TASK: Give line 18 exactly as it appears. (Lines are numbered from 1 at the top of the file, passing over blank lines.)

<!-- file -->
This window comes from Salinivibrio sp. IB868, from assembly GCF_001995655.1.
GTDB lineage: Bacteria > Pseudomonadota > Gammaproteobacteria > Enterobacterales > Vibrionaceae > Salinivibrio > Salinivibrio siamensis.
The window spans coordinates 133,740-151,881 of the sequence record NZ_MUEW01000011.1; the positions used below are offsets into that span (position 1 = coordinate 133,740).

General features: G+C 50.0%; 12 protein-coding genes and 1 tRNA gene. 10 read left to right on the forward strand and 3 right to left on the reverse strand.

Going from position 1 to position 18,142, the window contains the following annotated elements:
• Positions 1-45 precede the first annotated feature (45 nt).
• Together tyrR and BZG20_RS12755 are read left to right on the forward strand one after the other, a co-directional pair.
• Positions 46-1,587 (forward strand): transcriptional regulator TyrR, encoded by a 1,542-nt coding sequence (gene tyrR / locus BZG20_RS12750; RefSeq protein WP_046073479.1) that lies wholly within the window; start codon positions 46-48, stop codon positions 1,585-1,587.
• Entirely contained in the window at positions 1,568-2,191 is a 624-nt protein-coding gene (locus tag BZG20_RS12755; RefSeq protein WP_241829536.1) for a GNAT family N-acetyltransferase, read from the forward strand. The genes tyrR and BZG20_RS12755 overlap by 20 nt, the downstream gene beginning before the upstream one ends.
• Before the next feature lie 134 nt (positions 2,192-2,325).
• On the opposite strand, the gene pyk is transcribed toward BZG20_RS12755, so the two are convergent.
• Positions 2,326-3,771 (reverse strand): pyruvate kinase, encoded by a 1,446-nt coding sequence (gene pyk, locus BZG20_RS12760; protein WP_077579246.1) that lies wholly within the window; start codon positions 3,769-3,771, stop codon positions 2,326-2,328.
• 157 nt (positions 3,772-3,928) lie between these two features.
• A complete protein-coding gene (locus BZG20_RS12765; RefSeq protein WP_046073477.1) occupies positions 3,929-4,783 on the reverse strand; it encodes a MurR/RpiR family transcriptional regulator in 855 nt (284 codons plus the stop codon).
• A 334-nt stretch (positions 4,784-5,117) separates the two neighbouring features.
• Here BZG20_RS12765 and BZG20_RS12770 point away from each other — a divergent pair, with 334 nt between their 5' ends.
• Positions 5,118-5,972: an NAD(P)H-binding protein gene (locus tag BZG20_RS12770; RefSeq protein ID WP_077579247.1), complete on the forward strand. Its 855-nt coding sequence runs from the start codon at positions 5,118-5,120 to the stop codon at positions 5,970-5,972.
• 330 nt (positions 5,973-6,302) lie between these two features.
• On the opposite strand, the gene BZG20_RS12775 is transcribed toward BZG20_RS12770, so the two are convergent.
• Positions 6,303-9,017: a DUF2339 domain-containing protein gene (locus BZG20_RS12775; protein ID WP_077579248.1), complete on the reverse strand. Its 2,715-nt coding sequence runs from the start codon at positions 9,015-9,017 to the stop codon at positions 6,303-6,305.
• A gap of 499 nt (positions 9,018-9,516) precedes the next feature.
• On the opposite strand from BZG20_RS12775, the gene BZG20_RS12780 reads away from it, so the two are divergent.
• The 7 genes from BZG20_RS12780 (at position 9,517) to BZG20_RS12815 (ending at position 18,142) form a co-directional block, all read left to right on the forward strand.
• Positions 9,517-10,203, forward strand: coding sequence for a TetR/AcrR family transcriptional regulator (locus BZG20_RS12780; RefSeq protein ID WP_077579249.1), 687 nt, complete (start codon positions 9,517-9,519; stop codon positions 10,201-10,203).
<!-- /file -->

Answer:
• 330 nt (positions 5,973-6,302) lie between these two features.